I have a strong belief about princesses and Barbies. I don't know why I feel the need to share this belief with all of you, but I do.
This isn't a deep, life-changing belief, but it's something I'm committed to. Ever since the Lord brought a little girl into our family I have a strong conviction:
We don't do princesses. Or Barbies.
I'm not sure I can clearly articulate why it is that I feel strongly about this, but I'll try.
Here's what I mean when I say we don't do princesses or Barbies: we don't currently watch princess movies in our home (nor will we consume them on a regular basis in the future) and I have no plans to bring Barbie dolls into my house.
That said, and to be completely honest and transparent, I played with Barbies growing up and Little Mermaid was one of my favorite movies (Ariel was a mermaid but her father was a King so that definitely makes her a princess).
I'm not saying Lauren won't ever see Little Mermaid or a princess movie, but here's what I do know: I do not want my daughter being inundated with media messages about her body, her relationships or her need for a man in order to be happy. I believe that low self esteem, eating disorders, and finding value and worth in a man result from the media messages being communicated to women and girls every day.
I know that many would argue against this, stating that it's just fun for girls to be entertained and dream about being a princess....but there are many underlying messages we need to be aware of.
Although I was exposed to these things as a young girl, I need to point out that the type and quantity of media from the 70s and 80s is very different than it is today. The messages kids are absorbing today--whether that's through entertainment, advertisements or merchandising-- makes me a concerned mama.
I have told family members not to buy princess-themed toys or clothing and they have respected that. I love imagination and creativity and we dress up in our home.....but our dress up characters are not beauty queens and princesses. Lauren does have a few princess PJs that have been donated to us and she wears them. She doesn't know their names or the movies they represent and I am thankful for that.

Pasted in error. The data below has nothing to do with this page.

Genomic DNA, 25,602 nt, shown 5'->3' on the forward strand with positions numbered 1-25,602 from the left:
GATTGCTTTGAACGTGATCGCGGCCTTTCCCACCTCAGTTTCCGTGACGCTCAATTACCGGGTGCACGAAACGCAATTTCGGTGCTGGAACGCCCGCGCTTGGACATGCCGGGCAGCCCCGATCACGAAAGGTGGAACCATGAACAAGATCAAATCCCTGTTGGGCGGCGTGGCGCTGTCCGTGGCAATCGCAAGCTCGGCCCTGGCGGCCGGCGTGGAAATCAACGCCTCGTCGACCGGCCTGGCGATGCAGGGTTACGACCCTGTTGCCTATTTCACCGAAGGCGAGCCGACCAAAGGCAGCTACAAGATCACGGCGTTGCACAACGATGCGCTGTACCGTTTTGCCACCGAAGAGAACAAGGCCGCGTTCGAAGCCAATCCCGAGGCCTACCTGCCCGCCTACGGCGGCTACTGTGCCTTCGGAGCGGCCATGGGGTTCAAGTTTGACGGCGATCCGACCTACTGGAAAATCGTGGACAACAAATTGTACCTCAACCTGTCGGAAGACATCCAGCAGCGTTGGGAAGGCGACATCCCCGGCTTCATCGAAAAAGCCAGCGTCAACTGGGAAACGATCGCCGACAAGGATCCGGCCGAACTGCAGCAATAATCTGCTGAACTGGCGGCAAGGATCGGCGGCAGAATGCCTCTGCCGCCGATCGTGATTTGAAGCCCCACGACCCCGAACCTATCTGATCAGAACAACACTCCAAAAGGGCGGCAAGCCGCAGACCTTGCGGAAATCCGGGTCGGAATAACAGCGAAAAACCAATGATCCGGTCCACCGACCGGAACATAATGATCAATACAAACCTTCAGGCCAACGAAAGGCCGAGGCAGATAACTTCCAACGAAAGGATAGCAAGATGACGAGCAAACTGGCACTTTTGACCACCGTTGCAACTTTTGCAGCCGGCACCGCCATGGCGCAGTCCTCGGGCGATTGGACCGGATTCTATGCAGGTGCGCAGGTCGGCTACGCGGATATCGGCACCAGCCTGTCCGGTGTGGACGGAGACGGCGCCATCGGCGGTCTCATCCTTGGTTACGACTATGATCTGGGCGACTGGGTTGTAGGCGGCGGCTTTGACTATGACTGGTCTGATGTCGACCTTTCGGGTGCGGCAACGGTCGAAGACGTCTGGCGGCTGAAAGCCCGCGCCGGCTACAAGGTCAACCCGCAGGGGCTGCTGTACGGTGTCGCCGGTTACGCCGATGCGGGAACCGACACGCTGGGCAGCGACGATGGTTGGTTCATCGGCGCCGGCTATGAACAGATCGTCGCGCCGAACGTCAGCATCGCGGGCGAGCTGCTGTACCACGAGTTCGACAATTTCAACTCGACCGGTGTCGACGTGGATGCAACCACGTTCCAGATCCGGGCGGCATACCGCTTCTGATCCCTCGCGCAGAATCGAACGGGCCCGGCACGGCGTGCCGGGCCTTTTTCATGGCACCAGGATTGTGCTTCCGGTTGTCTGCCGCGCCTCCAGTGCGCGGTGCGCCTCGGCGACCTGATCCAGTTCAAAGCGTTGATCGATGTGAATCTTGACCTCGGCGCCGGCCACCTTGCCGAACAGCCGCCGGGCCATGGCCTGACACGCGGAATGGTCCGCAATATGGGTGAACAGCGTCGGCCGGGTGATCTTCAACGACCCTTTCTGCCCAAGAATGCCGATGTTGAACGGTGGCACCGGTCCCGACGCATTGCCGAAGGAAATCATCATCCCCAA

There is so much I could unpack here, but I guess what I really want to say is that there is a battle going on daily for the mind's of my children. And American media tries its hardest to send messages about what my children should think, feel and believe--about themselves and about others. We only watch PBS for a number of reasons, and one of them is because it limits their exposure to commercials.
The media sends messages through television, movies, commercials, magazines, and images everywhere. Tall, thin and beautiful = happiness. Dependency on a male = security.
For the most part, I have not struggled with my self image in my life and for that I am very grateful. I am independent and confident and I pray that Lauren will be as well.
I pray often that my children would find their identity in Christ and Christ alone. I pray that for Samuel because he is adopted and because of the questions he may have some day surrounding his adoption. I pray that for Lauren because she is a female and our society preaches that identity is found in fashion, beauty and wealth.
My hope is that parents who do choose to let their children watch princess movies talk about these movies with their children as well as provide educational material for them to watch to balance out the messages being presented. Letting children watch them for entertainment purposes while helping them understand the messages the movies may be sending is a crucial step.
Do I think an occasional princess movie is harmful and damaging? Probably not. But I think the consumerism involved with princess movies and the immersion in these messages beginning at a young age is then followed by playing with Barbies and then shopping at Justice....and that's just not a place I want to go.
Maybe I'm a mom filled with irrational fears, but I've decided we're steering clear of Belle, Snow White, Jasmine, Cinderella and the like.
All this to say, I do think the number one influencer in a child's life is his or her parents. It is my role and responsibility to teach my daughter that her identity is to be found in Christ. I can affirm her intelligence, looks, abilities, strengths, and character. I can speak words of life into her.
But what she believes about herself and who God created her to be, and what information she retains, will be so much greater if I can lessen the messages our media is sending to her daily.
If you are interested, check out Little girls or little women? The Disney princess effect